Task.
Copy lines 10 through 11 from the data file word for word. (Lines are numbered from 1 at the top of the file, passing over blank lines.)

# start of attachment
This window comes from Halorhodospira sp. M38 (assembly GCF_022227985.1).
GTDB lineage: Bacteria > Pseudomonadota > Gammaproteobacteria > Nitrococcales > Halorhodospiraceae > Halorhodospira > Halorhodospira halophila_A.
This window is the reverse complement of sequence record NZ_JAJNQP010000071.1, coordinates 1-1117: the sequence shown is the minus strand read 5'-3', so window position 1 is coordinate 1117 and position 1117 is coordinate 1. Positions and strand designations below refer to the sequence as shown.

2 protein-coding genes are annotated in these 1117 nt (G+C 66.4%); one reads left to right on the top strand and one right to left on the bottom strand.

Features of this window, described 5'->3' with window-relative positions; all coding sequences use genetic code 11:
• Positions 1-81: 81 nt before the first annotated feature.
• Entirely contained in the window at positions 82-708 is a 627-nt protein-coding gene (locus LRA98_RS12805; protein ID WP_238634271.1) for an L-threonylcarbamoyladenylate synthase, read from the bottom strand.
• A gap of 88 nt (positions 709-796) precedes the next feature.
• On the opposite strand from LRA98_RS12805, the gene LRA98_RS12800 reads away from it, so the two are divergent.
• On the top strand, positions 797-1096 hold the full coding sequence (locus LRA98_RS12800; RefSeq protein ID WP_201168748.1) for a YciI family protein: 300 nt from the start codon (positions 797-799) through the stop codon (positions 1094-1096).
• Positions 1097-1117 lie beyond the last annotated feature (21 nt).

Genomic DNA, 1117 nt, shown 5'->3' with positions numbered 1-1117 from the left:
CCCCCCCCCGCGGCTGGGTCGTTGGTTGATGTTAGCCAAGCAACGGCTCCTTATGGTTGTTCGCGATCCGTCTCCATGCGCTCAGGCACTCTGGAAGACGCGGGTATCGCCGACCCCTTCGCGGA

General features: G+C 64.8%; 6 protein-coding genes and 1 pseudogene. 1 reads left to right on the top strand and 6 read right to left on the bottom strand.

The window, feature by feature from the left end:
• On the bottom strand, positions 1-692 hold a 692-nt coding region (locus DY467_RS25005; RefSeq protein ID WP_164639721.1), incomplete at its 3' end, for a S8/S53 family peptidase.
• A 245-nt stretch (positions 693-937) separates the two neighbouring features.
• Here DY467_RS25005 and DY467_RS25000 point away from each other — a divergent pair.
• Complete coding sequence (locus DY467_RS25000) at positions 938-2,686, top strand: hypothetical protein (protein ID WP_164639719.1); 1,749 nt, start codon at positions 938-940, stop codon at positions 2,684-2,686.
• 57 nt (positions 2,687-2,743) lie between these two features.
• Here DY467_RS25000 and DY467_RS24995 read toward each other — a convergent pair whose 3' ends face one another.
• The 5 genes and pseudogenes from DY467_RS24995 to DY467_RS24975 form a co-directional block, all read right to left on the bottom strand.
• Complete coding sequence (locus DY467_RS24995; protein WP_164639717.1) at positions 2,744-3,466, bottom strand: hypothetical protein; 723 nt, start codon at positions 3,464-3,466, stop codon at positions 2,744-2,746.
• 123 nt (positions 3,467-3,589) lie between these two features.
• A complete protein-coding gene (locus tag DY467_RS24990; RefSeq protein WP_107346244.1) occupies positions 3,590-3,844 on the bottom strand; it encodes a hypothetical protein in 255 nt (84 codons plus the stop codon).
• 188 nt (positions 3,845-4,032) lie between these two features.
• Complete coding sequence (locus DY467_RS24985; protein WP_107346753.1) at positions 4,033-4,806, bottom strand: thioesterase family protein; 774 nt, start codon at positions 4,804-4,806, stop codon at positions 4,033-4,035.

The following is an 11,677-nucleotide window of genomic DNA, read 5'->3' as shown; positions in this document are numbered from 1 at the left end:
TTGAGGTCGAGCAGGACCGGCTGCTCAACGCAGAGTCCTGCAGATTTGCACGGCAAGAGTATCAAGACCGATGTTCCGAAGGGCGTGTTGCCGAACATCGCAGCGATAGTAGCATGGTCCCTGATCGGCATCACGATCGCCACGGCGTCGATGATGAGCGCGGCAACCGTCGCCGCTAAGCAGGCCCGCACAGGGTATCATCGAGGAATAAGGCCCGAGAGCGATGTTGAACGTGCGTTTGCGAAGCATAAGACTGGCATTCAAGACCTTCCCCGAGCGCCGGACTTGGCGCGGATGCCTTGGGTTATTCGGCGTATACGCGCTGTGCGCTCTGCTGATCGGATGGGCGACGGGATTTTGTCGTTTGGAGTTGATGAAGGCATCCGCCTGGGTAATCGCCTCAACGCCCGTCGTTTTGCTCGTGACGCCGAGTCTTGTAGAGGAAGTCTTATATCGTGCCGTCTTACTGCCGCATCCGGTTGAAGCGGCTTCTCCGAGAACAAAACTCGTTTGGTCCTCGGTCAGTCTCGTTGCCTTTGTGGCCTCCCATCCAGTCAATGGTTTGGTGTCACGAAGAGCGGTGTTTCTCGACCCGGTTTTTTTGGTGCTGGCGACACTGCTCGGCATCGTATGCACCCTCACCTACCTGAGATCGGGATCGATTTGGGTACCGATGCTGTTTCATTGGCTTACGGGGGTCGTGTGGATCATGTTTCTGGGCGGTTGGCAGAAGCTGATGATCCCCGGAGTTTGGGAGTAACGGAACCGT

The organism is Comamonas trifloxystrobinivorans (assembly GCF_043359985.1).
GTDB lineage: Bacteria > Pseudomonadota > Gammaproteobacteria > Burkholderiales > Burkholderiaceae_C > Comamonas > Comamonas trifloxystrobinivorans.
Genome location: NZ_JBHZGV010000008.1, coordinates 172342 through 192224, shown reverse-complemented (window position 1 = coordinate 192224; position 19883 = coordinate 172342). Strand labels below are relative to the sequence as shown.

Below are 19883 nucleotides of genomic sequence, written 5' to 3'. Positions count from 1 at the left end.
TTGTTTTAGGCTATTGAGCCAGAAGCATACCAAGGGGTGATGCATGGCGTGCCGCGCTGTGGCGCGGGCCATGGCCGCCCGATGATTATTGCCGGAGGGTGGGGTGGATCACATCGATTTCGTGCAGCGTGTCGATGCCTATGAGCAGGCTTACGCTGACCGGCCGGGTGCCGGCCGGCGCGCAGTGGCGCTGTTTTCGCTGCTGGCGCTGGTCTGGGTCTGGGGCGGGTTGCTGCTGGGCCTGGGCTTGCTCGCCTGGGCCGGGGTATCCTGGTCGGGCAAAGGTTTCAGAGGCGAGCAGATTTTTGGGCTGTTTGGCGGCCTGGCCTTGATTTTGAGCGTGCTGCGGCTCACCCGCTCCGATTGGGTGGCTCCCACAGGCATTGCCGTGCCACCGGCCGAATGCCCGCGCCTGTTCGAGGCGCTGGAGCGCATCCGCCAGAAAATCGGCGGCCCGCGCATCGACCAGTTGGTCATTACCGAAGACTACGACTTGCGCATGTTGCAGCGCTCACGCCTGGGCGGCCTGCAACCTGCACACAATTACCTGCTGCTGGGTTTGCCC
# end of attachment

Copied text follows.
• On the top strand, positions 797-1096 hold the full coding sequence (locus LRA98_RS12800; RefSeq protein ID WP_201168748.1) for a YciI family protein: 300 nt from the start codon (positions 797-799) through the stop codon (positions 1094-1096).
• Positions 1097-1117 lie beyond the last annotated feature (21 nt).